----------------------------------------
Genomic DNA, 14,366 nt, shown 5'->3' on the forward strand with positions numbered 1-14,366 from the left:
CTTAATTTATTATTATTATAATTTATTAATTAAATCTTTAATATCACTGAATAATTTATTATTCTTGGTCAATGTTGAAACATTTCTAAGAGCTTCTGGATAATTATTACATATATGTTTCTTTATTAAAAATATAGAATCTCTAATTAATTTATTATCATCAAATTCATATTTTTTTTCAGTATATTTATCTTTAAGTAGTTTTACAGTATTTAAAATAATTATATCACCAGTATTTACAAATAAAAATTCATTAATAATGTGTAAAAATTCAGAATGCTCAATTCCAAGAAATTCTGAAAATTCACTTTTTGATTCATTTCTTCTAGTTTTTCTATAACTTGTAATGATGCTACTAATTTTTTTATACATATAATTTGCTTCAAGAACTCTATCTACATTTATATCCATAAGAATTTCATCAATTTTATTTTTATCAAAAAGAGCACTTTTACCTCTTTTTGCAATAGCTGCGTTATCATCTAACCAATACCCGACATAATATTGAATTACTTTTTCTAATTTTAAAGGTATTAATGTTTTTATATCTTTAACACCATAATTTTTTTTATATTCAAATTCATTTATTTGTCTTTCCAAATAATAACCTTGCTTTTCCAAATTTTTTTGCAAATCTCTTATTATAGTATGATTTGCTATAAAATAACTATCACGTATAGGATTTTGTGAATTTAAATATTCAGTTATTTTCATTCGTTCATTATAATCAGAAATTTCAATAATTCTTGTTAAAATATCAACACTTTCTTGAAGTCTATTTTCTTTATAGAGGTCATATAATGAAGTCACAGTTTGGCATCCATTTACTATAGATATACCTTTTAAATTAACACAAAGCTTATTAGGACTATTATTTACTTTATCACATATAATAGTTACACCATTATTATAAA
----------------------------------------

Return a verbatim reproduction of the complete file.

Genomic DNA, 14,366 nt, shown 5'->3' on the forward strand with positions numbered 1-14,366 from the left:
CTTAATTTATTATTATTATAATTTATTAATTAAATCTTTAATATCACTGAATAATTTATTATTCTTGGTCAATGTTGAAACATTTCTAAGAGCTTCTGGATAATTATTACATATATGTTTCTTTATTAAAAATATAGAATCTCTAATTAATTTATTATCATCAAATTCATATTTTTTTTCAGTATATTTATCTTTAAGTAGTTTTACAGTATTTAAAATAATTATATCACCAGTATTTACAAATAAAAATTCATTAATAATGTGTAAAAATTCAGAATGCTCAATTCCAAGAAATTCTGAAAATTCACTTTTTGATTCATTTCTTCTAGTTTTTCTATAACTTGTAATGATGCTACTAATTTTTTTATACATATAATTTGCTTCAAGAACTCTATCTACATTTATATCCATAAGAATTTCATCAATTTTATTTTTATCAAAAAGAGCACTTTTACCTCTTTTTGCAATAGCTGCGTTATCATCTAACCAATACCCGACATAATATTGAATTACTTTTTCTAATTTTAAAGGTATTAATGTTTTTATATCTTTAACACCATAATTTTTTTTATATTCAAATTCATTTATTTGTCTTTCCAAATAATAACCTTGCTTTTCCAAATTTTTTTGCAAATCTCTTATTATAGTATGATTTGCTATAAAATAACTATCACGTATAGGATTTTGTGAATTTAAATATTCAGTTATTTTCATTCGTTCATTATAATCAGAAATTTCAATAATTCTTGTTAAAATATCAACACTTTCTTGAAGTCTATTTTCTTTATAGAGGTCATATAATGAAGTCACAGTTTGGCATCCATTTACTATAGATATACCTTTTAAATTAACACAAAGCTTATTAGGACTATTATTTACTTTATCACATATAATAGTTACACCATTATTATAAA